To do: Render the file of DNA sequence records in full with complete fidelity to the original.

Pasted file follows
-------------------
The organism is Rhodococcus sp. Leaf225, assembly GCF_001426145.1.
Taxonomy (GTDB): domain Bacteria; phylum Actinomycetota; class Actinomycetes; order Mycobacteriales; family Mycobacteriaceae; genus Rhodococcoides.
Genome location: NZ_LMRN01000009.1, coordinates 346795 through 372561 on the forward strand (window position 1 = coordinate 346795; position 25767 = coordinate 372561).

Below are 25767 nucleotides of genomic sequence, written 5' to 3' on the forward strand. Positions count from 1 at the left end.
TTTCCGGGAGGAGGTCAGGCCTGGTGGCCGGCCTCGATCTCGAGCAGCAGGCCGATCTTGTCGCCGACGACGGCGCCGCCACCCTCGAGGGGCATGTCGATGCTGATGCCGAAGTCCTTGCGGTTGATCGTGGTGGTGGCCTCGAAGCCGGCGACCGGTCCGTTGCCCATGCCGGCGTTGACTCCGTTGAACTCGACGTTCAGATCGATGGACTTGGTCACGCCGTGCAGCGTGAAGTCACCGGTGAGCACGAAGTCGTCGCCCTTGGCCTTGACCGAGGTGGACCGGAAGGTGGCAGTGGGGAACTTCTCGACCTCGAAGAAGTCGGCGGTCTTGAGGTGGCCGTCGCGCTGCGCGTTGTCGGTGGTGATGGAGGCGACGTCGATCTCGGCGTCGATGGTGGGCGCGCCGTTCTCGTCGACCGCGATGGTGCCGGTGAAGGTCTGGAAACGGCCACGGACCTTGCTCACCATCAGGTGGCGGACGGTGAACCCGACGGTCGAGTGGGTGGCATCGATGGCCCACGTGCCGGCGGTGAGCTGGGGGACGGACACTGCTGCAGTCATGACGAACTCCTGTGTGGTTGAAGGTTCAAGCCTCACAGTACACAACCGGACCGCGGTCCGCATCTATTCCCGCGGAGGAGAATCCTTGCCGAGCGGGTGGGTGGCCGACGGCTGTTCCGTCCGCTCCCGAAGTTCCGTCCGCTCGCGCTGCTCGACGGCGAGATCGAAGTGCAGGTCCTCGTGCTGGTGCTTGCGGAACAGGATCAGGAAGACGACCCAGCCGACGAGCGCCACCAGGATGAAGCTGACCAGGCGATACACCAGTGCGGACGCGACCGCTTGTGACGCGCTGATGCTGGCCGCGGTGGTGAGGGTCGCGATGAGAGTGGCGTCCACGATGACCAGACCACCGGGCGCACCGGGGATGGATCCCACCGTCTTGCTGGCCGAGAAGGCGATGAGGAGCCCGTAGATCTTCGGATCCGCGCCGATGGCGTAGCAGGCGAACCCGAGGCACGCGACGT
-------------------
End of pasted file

The organism is Rhodococcus sp. Leaf225, assembly GCF_001426145.1.
Taxonomy (GTDB): domain Bacteria; phylum Actinomycetota; class Actinomycetes; order Mycobacteriales; family Mycobacteriaceae; genus Rhodococcoides.
Genome location: NZ_LMRN01000009.1, coordinates 346795 through 372561 on the forward strand (window position 1 = coordinate 346795; position 25767 = coordinate 372561).

Below are 25767 nucleotides of genomic sequence, written 5' to 3' on the forward strand. Positions count from 1 at the left end.
TTTCCGGGAGGAGGTCAGGCCTGGTGGCCGGCCTCGATCTCGAGCAGCAGGCCGATCTTGTCGCCGACGACGGCGCCGCCACCCTCGAGGGGCATGTCGATGCTGATGCCGAAGTCCTTGCGGTTGATCGTGGTGGTGGCCTCGAAGCCGGCGACCGGTCCGTTGCCCATGCCGGCGTTGACTCCGTTGAACTCGACGTTCAGATCGATGGACTTGGTCACGCCGTGCAGCGTGAAGTCACCGGTGAGCACGAAGTCGTCGCCCTTGGCCTTGACCGAGGTGGACCGGAAGGTGGCAGTGGGGAACTTCTCGACCTCGAAGAAGTCGGCGGTCTTGAGGTGGCCGTCGCGCTGCGCGTTGTCGGTGGTGATGGAGGCGACGTCGATCTCGGCGTCGATGGTGGGCGCGCCGTTCTCGTCGACCGCGATGGTGCCGGTGAAGGTCTGGAAACGGCCACGGACCTTGCTCACCATCAGGTGGCGGACGGTGAACCCGACGGTCGAGTGGGTGGCATCGATGGCCCACGTGCCGGCGGTGAGCTGGGGGACGGACACTGCTGCAGTCATGACGAACTCCTGTGTGGTTGAAGGTTCAAGCCTCACAGTACACAACCGGACCGCGGTCCGCATCTATTCCCGCGGAGGAGAATCCTTGCCGAGCGGGTGGGTGGCCGACGGCTGTTCCGTCCGCTCCCGAAGTTCCGTCCGCTCGCGCTGCTCGACGGCGAGATCGAAGTGCAGGTCCTCGTGCTGGTGCTTGCGGAACAGGATCAGGAAGACGACCCAGCCGACGAGCGCCACCAGGATGAAGCTGACCAGGCGATACACCAGTGCGGACGCGACCGCTTGTGACGCGCTGATGCTGGCCGCGGTGGTGAGGGTCGCGATGAGAGTGGCGTCCACGATGACCAGACCACCGGGCGCACCGGGGATGGATCCCACCGTCTTGCTGGCCGAGAAGGCGATGAGGAGCCCGTAGATCTTCGGATCCGCGCCGATGGCGTAGCAGGCGAACCCGAGGCACGCGACGT